mike at lew42.com
Sun Nov 5 12:29:38 UTC 2017
tl;dr Maybe there needs to be *an official blog*? And/or summarize
decisions on MDN?
With the advent of transpiling, the state of the ES language is in greater
flux than ever before. This group guides the development of the language
itself. Then there are the implementers of your specifications. I won't
pretend to know how it works, but it's safe to say, "it's like trying to
hit a moving target." While standing on a moving platform.
When Andrea Giammarchi just wrote a post here showing an example of
extending the native Array "class", I wasn't aware that was even
I found an article from 2015 the other day, and scoured at it's age. "This
is worthless! Nothing from 2015 is still valid today." It's very common to
discover some new syntax, and not really know what it is. Is it a babel
plugin? TypeScript? ES9000? Where can I use it? When should I use it?
sense that you should produce the authoritative documentation, and publish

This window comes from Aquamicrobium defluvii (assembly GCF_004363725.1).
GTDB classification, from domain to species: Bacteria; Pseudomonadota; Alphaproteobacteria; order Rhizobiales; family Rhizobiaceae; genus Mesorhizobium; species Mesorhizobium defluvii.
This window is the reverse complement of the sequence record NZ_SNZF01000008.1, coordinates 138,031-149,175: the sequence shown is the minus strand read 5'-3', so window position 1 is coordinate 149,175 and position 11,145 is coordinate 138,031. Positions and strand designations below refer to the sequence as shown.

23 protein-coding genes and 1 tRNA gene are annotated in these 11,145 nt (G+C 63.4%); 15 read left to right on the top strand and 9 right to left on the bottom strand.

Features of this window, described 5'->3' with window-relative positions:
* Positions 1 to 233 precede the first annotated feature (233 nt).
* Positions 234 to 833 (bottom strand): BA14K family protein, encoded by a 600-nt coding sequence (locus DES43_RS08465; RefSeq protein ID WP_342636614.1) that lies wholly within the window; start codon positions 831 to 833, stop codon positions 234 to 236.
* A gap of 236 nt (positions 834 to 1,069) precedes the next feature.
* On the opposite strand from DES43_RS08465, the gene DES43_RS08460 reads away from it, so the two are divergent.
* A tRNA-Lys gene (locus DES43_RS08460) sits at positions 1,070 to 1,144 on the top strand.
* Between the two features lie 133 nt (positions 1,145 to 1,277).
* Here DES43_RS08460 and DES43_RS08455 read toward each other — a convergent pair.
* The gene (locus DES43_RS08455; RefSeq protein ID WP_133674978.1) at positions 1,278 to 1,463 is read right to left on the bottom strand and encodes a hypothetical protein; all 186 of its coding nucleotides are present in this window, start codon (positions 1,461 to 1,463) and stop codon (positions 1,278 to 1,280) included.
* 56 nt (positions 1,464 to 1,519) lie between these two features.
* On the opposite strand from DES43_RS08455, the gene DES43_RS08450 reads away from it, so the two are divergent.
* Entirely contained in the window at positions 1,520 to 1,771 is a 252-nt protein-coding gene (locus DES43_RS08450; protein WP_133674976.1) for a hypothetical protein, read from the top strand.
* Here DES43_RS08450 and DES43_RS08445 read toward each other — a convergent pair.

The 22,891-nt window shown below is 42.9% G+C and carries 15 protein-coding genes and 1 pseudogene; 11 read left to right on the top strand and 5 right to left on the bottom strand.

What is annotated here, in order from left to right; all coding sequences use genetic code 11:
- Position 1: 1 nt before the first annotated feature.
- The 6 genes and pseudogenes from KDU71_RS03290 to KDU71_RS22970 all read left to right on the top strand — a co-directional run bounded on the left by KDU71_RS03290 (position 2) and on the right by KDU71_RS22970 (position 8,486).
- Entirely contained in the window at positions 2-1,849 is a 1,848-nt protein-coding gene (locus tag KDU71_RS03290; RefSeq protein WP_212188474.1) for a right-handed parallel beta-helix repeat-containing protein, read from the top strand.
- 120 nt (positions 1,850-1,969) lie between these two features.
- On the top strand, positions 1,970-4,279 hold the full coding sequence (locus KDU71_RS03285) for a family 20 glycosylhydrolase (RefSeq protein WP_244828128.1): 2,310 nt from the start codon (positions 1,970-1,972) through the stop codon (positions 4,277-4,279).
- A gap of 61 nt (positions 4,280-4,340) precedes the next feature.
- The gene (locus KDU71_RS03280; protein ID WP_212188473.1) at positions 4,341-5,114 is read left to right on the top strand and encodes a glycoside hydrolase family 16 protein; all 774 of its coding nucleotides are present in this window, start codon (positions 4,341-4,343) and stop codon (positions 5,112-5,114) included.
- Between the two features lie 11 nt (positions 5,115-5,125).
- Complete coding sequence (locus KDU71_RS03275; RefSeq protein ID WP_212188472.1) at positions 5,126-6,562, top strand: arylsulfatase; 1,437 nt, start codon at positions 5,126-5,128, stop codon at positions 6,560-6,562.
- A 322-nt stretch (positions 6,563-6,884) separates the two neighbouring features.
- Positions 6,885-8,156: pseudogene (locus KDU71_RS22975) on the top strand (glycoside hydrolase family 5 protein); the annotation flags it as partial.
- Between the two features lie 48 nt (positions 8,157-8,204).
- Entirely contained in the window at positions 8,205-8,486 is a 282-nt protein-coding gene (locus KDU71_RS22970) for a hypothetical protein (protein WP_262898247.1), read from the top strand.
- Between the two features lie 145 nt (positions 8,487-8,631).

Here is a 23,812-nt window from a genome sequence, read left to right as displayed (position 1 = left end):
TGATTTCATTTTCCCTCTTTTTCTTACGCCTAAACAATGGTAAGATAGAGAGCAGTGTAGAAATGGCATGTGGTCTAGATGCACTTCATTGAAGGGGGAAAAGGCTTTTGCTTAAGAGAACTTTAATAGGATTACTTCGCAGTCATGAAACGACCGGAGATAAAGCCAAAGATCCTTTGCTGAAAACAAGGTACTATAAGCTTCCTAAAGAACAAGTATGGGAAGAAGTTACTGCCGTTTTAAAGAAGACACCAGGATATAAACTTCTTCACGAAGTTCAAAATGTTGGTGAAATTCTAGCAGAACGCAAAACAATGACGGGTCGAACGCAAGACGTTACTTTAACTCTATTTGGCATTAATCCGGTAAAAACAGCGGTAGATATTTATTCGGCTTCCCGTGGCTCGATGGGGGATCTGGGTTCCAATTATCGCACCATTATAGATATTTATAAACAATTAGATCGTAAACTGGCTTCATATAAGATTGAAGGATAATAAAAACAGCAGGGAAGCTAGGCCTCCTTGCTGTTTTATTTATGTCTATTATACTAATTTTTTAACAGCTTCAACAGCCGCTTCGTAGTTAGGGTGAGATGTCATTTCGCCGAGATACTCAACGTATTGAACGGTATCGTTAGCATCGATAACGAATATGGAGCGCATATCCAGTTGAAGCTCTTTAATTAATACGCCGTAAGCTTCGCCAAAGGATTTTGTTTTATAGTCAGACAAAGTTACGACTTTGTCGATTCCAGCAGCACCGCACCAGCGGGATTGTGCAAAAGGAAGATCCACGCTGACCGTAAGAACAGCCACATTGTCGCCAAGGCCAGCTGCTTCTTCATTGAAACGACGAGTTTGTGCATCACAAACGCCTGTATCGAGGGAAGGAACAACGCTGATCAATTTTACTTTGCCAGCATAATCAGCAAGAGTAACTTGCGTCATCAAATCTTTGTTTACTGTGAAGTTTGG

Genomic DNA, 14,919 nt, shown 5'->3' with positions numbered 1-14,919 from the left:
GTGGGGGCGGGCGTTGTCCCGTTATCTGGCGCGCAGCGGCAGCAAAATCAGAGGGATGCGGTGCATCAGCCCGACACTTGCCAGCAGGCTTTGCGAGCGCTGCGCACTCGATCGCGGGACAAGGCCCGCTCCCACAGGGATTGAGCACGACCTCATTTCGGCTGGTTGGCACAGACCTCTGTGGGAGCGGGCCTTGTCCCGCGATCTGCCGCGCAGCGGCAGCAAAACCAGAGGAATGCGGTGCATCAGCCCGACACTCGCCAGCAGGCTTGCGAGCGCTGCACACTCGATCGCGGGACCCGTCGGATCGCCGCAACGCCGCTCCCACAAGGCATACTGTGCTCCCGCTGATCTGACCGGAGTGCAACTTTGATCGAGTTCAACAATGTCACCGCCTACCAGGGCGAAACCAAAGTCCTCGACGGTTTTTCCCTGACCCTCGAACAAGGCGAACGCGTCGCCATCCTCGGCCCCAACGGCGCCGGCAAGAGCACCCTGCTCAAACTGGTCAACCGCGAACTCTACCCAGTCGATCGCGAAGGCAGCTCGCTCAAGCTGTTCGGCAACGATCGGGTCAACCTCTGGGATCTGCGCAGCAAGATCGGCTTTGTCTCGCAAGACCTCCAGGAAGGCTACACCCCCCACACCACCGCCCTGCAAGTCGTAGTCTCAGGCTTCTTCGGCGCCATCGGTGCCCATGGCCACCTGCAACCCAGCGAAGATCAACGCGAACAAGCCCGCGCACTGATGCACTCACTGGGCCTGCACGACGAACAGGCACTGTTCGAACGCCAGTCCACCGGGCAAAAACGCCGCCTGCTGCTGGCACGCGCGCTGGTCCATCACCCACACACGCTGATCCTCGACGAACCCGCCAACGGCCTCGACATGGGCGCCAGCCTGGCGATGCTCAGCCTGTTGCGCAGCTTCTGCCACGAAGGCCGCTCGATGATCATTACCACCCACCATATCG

the authoritative announcements/reasoning.
For example, when TC39 decided to remove properties from classes, there
should have been an announcement. It seems like many people disagree with
this decision (myself included).
The MDN web docs are trying to be the go to place for all things web. Yet,
I still google, "can i use es6 classes" to find browser compatibility
info. Because MDN has already dissected "all the things" (they have
navigation and pages for all the topics you might discuss), documenting
certain design decisions on their site might make the most sense. Maybe
you just start with a TC39 Design Notes sub page that can be added in
We should condense, summarize, and publish the enormously complex work that
is going on in these back channels. Basically, extract the most important
stuff. Extract the signal from the noise, and share it in an official
What is this community's stance on documentation?
-------------- next part --------------
An HTML attachment was scrubbed...
More information about the es-discuss